“S&P adduces no new information that I can see. Competent ratings of opaque instruments such as, oh, mortgage-backed securities would be very useful to investors (not that ratings agencies troubled to provide competent ratings in that case, obviously). But why should anybody need that kind of help in judging the soundness of US government bonds? S&P knows nothing about them that you or I don’t know.”

And I like James K. Galbraith’s derisive guffaw, For More

The New Financial Elite – The Rich Are Different

Chrystia Freeland has written an article in The Atlantic called The Rise of the New Global Elite.

Here is a sample –

Meanwhile, the vast majority of U.S. workers, however devoted and skilled at their jobs, have missed out on the windfalls of this winner-take-most economy—or worse, found their savings, employers, or professions ravaged by the same forces that have enriched the plutocratic elite. The result of these divergent trends is a jaw-dropping surge in U.S. income inequality. According to the economists Emmanuel Saez of Berkeley and Thomas Piketty of the Paris School of Economics, between 2002 and 2007, 65 percent of all income growth in the United States went to the top 1 percent of the population. The financial crisis interrupted this trend temporarily, as incomes for the top 1 percent fell more than those of the rest of the population in 2008. But recent evidence suggests that, in the wake of the crisis, incomes at the summit are rebounding more quickly than those below. One example: after a down year in 2008, the top 25 hedge-fund managers were paid, on average, more than $1 billion each in 2009, quickly eclipsing the record they had set in pre-recession 2007.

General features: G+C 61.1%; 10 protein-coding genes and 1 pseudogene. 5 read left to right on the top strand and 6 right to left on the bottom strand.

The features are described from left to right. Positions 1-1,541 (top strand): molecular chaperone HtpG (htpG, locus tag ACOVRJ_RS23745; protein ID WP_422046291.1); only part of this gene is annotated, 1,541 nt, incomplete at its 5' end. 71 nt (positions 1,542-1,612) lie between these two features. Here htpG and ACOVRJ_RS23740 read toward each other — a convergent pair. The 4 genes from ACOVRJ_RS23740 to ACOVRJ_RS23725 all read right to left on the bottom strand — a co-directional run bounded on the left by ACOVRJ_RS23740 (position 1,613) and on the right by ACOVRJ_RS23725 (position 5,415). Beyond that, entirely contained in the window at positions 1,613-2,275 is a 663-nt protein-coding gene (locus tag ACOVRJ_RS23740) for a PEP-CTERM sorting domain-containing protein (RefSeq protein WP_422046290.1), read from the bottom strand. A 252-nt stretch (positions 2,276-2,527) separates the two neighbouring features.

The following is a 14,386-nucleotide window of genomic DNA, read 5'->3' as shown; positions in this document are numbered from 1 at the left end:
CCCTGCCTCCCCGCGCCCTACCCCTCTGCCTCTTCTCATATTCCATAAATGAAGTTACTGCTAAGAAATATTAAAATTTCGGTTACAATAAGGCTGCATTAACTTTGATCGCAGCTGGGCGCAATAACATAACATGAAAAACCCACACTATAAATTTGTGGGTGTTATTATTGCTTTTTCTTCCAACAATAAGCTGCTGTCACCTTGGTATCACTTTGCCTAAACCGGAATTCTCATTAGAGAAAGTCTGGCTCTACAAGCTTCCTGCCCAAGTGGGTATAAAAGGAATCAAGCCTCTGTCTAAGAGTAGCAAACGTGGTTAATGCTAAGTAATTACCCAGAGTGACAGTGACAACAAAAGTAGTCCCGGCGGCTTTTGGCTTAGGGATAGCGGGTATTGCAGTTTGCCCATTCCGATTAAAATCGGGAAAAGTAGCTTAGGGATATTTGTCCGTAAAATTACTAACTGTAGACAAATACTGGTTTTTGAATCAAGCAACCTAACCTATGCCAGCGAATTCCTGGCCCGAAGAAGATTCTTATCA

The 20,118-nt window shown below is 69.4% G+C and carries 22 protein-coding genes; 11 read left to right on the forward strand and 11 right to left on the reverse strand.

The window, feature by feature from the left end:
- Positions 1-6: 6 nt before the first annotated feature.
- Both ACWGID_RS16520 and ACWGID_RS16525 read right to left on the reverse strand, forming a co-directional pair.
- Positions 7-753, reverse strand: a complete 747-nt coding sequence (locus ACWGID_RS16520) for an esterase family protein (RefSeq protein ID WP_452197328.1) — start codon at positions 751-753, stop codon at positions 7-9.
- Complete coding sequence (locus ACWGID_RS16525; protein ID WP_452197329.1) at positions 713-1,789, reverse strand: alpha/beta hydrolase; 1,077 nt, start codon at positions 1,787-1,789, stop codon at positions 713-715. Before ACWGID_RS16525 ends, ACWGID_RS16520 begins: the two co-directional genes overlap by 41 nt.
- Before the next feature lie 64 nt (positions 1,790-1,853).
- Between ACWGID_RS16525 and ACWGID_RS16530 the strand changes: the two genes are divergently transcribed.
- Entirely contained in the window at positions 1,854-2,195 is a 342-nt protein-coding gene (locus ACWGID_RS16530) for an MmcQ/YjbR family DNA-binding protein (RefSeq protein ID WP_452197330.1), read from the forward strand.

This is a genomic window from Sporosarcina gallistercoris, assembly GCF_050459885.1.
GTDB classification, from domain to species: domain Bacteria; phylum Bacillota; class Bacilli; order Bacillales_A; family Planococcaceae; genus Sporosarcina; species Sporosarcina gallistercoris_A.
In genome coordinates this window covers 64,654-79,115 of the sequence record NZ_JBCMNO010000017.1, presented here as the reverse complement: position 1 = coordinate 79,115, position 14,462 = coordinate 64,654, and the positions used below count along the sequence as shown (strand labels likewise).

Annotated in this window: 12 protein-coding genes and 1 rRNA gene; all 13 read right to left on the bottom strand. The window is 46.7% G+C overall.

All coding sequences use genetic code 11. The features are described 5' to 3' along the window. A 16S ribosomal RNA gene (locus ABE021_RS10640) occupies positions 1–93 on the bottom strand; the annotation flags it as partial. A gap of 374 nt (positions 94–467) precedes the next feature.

The middle class is devastated and will continue to be. The difference between the middle class and the new class of the wealthy is so large as to be difficult to understand.

Try this example –

As an example, she described a conversation with a couple at a Manhattan dinner party: “They started saying, ‘If you’re going to buy all this stuff, life starts getting really expensive. If you’re going to do the NetJet thing’”—this is a service offering “fractional aircraft ownership” for those who do not wish to buy outright—“‘and if you’re going to have four houses, and you’re going to run the four houses, it’s like you start spending some money.’”

The clincher, Peterson says, came from the wife: “She turns to me and she goes, ‘You know, the thing about 20’”—by this, she meant $20 million a year—“‘is 20 is only 10 after taxes.’ And everyone at the table is nodding.”

Only ten million. Worse, this new elite is acquiring a global perspective. In other words, their attachment and loyalty to the people of America is becoming fragile indeed.